Like third-party ownership, that’s unlikely to change anytime soon. What might change, however, is the number of players in the game. Just as Paris-Saint Germain has built quickly thanks to Qatari investment, Monaco can also help expand the ranks of Europe’s elite, stretching the top talent beyond the handful of teams to which they’re currently being funneled. Yes, that brings Super League discussion back into play, and news of this sort always brings fans only slightly older than myself coming out of their dens with dusty VHS cassettes, ready to show you soccer before it went corporate. At some point, however, we have to toss out the VCRs and accept it. The world changes.

For Monaco, Radamel Falcao would be a great start, and a star of his caliber could justify others’ decisions to go. It becomes much easier of a Moutinho or Valdes to take a chance on Monaco when they know a true, marquee start has already signed on, no matter the means by which he did so.

That, admittedly, is a very thin sliver lining. In a way, it’s a head in the sand approach, though with little to gain by continuing to harp on old tropes, it may be better to focus on whatever obscure positives you can grasp. In this case, that’s the building of a new contender, should Monaco actually pull of this Falcao coup.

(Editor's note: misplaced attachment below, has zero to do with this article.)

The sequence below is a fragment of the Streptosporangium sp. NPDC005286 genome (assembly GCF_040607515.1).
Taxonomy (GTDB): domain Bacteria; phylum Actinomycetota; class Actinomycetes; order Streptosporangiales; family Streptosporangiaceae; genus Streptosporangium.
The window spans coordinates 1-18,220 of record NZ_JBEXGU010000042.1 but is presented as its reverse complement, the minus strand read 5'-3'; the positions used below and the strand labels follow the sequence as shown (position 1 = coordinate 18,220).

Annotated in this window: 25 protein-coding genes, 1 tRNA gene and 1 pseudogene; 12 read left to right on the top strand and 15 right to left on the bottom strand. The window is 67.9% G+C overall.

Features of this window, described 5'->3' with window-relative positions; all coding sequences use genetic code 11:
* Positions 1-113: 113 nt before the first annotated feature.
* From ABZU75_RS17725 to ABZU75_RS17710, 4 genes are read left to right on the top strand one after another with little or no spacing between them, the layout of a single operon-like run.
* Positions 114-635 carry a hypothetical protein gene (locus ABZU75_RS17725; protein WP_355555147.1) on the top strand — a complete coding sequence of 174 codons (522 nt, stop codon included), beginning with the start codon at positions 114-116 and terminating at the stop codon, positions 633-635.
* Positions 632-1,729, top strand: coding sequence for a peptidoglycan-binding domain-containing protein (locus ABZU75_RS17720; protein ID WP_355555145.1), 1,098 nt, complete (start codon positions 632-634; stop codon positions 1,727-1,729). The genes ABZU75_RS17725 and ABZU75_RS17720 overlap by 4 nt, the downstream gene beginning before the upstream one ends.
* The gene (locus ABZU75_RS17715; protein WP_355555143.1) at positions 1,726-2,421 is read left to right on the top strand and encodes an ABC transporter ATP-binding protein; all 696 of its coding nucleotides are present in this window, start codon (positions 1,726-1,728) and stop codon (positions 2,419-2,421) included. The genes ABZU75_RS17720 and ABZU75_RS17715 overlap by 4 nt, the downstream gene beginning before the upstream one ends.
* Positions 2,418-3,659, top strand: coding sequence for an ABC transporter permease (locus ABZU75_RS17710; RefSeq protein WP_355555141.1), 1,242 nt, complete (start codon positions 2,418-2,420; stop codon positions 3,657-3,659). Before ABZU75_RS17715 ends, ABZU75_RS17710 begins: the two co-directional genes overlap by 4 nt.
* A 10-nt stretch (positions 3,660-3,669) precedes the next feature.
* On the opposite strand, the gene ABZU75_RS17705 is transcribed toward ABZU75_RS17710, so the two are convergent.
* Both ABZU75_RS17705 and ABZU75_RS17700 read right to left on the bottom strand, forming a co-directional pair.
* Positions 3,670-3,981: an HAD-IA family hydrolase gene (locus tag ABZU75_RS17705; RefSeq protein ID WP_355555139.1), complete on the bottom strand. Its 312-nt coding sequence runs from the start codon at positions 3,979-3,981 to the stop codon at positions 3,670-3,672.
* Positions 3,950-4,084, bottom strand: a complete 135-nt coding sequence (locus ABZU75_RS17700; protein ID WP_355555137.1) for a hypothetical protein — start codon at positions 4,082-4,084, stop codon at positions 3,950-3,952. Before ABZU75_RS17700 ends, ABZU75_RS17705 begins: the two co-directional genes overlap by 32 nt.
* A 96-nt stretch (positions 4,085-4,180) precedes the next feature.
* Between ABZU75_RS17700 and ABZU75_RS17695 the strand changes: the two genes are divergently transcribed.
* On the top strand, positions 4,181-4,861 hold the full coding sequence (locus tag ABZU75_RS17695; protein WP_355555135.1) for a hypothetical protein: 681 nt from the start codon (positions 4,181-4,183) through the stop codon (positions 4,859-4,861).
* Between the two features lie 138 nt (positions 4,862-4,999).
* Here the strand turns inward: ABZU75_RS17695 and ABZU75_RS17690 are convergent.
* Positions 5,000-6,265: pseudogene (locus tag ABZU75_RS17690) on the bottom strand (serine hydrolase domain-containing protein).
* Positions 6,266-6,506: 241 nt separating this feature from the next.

Chinese clubs to pay 100% tax on foreign transfers

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The days of Chinese Super League sides spending eye-popping figures on a handful of international superstars are over — either that, or those figures are about to double — for now, at least.

[ MORE: Oscar given 8-game ban for petulant display in China ]

China’s Football Association announced Thursday that, effective immediately, any foreign player signed for a fee exceeding $6.63 million would be subject to a 100-percent tax on top of the fee paid to acquire the player. The tax will remain in effect until the end of China’s ongoing transfer window, July 14. The tax will also apply to Chinese players signed for a fee exceeding $3 million.

It’s Chinese authorities’ latest attempt to prevent big spending by CSL clubs, which has in every instance been detrimental to the development of young Chinese players making their way through the academy system. The taxed money will then be reinvested in “youth training, construction of public sporting facilities and scientific progress in football development,” according to a statement by the CFA.

Just last week, China was eliminated from contention to qualify for next summer’s World Cup in Russia. The only time China has ever qualified for the World Cup was in 2002.